National Bar Association, 1225 11th Street NW, Washington, DC 20001
August 13, 2007
Legendary Civil Rights Attorney, Oliver W. Hill, Dies At 100 Years Old
WASHINGTON, DC - Oliver W. Hill passed away at his Richmond, VA home due to an ailment
of the heart on Sunday, August 5th. Hill was well known and widely respected for
his many contributions to the Civil Rights movement.
"Although his death is a tremendous loss to the National Bar Association, and humanity
as a whole, there is much to celebrate about his life, in particular the many contributions
that he made promoting social change and equality." said National Bar Association
President, Vanita M. Banks.
A graduate of Howard University Law School, Hill graduated at the top of his class,
coming in second to none other than his colleague and good friend, Thurgood Marshall.
After law school, Hill returned to his native Richmond, where he became the first
black person elected to the City Council since 1898. Shortly thereafter, Hill lead
his legal team in the case Davis v. County School Board of Prince Edward County,
VA., which challenged "separate but equal" as it applied to public schools. This
landmark case was one of five cases that the Supreme Court combined in its Brown
v. Board of Education decision in 1954, citing the segregation of public schools
as unconstitutional. Hill was an undaunted figure in his battle for equality, with
his legal team filing more civil rights cases in the state of Virginia than all other
southern states combined with more than 75 cases pending at one time. He filed many
suits in the state to bring about change in such areas as voting rights, jury selection,
access to school buses and employment protection.
In 1961 former President, John F. Kennedy invited Mr. Hill to serve at the Federal
Housing Administration as the Assistant Commissioner. In 1999, just one year after
retiring from practice, former President, Bill Clinton presented Mr. Hill with the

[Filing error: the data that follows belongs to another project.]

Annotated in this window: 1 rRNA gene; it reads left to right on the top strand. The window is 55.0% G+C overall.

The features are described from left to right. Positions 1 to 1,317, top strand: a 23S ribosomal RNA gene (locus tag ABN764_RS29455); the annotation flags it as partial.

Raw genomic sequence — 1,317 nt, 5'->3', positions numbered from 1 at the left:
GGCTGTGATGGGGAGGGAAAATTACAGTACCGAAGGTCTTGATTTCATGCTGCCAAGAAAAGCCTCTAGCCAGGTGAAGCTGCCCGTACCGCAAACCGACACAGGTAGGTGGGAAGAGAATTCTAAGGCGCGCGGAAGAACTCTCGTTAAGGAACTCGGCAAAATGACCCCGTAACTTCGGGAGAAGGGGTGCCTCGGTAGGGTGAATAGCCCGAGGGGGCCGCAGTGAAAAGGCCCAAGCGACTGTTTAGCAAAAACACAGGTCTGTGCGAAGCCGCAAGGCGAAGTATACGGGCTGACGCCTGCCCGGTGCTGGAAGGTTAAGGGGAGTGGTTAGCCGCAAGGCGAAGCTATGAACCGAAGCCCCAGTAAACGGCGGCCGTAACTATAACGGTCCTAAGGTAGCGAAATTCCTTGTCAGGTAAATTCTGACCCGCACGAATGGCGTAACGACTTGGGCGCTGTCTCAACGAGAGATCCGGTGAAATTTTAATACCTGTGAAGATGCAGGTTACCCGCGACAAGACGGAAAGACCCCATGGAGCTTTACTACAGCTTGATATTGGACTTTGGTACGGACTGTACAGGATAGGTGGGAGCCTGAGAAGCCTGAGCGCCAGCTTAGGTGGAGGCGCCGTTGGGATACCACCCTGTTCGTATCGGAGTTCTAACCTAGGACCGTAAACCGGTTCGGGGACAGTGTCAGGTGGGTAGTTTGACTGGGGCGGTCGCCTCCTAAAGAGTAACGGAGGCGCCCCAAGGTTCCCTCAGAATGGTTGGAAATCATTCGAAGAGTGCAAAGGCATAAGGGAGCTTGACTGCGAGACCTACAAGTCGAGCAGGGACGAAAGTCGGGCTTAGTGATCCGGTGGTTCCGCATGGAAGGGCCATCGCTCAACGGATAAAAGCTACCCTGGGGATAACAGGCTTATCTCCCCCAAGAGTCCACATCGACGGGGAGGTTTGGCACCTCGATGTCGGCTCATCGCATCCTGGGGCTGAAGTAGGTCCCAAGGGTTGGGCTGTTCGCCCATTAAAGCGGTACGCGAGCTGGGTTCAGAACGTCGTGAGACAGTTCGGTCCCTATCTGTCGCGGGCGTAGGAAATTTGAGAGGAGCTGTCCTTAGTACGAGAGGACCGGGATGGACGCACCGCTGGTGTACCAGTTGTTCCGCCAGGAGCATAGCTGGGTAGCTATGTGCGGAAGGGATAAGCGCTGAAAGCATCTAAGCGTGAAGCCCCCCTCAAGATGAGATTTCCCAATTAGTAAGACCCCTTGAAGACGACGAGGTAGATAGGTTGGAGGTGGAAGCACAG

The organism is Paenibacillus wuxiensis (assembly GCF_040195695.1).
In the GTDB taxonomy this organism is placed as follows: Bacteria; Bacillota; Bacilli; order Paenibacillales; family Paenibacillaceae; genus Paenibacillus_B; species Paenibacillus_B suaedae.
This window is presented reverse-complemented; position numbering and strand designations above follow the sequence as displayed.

nation's highest civilian honor, The Presidential Medal of Freedom. And in 2004,
the National Bar Association paid a special tribute to Mr. Hill during the Twenty-Fourth
Annual Mid-Year Conference. Also honored that day were Dr. Dorothy Height and Congressman
John R. Lewis. The elegant commemoration of the Brown case was held in the same Supreme
Court building where the groundbreaking verdict was handed down fifty years earlier.
Hill was an active officer and/ or member of many distinguished legal organizations
such as, the NAACP, the Southern Conference for Legal Welfare, the National Association
for Intergroup Relations Officials, the Virginia State Bar - Bench Bar Relations
Committee, the Old-Dominion Bar Association which he co-founded, and the National
Bar Association which inducted Hill into their Hall of Fame in 1986.
"Hill was an esteemed life member of the National Bar Association. Throughout his
life, he received several of the association's highest honors, including the Wiley
A. Branton Award and the Gertrude E. Rush Award. On behalf of the NBA, I extend our
heartfelt condolences to his family and loved ones." said President Banks.
Virginia governor, Tim McCain has ordered flags across the state lowered to half
staff, in Hill's honor and commented, "His life's work was predicated on the simple
truth that all men and women truly are created equal."
Mr. Hill's body will lie in state at the Virginia Governor's mansion this Saturday
and a Memorial Service will be held on Sunday, August 12, 2007. Both the viewing
and the Memorial Service will be open to the public.